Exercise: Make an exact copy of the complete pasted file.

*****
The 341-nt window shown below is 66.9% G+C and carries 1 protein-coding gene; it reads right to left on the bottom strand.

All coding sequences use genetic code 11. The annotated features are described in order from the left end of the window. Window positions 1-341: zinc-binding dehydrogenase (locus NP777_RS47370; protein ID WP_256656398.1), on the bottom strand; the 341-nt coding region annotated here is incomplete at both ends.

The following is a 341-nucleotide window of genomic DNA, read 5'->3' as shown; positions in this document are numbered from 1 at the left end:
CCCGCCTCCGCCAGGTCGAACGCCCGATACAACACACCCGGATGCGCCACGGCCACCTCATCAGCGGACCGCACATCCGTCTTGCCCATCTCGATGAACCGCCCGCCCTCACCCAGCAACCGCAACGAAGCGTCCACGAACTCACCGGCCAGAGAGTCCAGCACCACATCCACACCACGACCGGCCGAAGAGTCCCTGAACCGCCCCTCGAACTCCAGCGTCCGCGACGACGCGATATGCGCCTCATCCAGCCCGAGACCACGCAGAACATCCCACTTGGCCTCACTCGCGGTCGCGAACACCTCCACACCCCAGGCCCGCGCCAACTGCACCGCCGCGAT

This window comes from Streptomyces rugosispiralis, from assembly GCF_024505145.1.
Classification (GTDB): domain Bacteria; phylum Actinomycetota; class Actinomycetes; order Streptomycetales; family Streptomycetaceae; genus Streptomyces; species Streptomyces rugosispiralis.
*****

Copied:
The 341-nt window shown below is 66.9% G+C and carries 1 protein-coding gene; it reads right to left on the bottom strand.

All coding sequences use genetic code 11. The annotated features are described in order from the left end of the window. Window positions 1-341: zinc-binding dehydrogenase (locus NP777_RS47370; protein ID WP_256656398.1), on the bottom strand; the 341-nt coding region annotated here is incomplete at both ends.

The following is a 341-nucleotide window of genomic DNA, read 5'->3' as shown; positions in this document are numbered from 1 at the left end:
CCCGCCTCCGCCAGGTCGAACGCCCGATACAACACACCCGGATGCGCCACGGCCACCTCATCAGCGGACCGCACATCCGTCTTGCCCATCTCGATGAACCGCCCGCCCTCACCCAGCAACCGCAACGAAGCGTCCACGAACTCACCGGCCAGAGAGTCCAGCACCACATCCACACCACGACCGGCCGAAGAGTCCCTGAACCGCCCCTCGAACTCCAGCGTCCGCGACGACGCGATATGCGCCTCATCCAGCCCGAGACCACGCAGAACATCCCACTTGGCCTCACTCGCGGTCGCGAACACCTCCACACCCCAGGCCCGCGCCAACTGCACCGCCGCGAT

This window comes from Streptomyces rugosispiralis, from assembly GCF_024505145.1.
Classification (GTDB): domain Bacteria; phylum Actinomycetota; class Actinomycetes; order Streptomycetales; family Streptomycetaceae; genus Streptomyces; species Streptomyces rugosispiralis.